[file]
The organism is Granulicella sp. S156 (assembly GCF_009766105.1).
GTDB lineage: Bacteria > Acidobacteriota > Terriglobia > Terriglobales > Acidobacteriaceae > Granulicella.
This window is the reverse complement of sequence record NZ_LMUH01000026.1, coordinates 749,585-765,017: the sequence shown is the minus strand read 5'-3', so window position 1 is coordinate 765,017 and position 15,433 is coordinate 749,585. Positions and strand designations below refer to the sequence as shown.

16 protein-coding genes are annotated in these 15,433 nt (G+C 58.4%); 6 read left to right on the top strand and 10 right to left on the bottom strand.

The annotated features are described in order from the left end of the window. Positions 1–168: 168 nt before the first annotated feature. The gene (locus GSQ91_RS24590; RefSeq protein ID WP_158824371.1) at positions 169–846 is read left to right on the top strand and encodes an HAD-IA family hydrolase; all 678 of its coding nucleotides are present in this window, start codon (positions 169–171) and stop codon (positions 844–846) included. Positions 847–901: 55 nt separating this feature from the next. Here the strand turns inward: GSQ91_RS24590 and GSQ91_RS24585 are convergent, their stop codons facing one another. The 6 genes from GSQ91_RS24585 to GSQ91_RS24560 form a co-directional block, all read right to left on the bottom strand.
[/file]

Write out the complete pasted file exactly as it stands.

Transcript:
The organism is Granulicella sp. S156 (assembly GCF_009766105.1).
GTDB lineage: Bacteria > Acidobacteriota > Terriglobia > Terriglobales > Acidobacteriaceae > Granulicella.
This window is the reverse complement of sequence record NZ_LMUH01000026.1, coordinates 749,585-765,017: the sequence shown is the minus strand read 5'-3', so window position 1 is coordinate 765,017 and position 15,433 is coordinate 749,585. Positions and strand designations below refer to the sequence as shown.

16 protein-coding genes are annotated in these 15,433 nt (G+C 58.4%); 6 read left to right on the top strand and 10 right to left on the bottom strand.

The annotated features are described in order from the left end of the window. Positions 1–168: 168 nt before the first annotated feature. The gene (locus GSQ91_RS24590; RefSeq protein ID WP_158824371.1) at positions 169–846 is read left to right on the top strand and encodes an HAD-IA family hydrolase; all 678 of its coding nucleotides are present in this window, start codon (positions 169–171) and stop codon (positions 844–846) included. Positions 847–901: 55 nt separating this feature from the next. Here the strand turns inward: GSQ91_RS24590 and GSQ91_RS24585 are convergent, their stop codons facing one another. The 6 genes from GSQ91_RS24585 to GSQ91_RS24560 form a co-directional block, all read right to left on the bottom strand.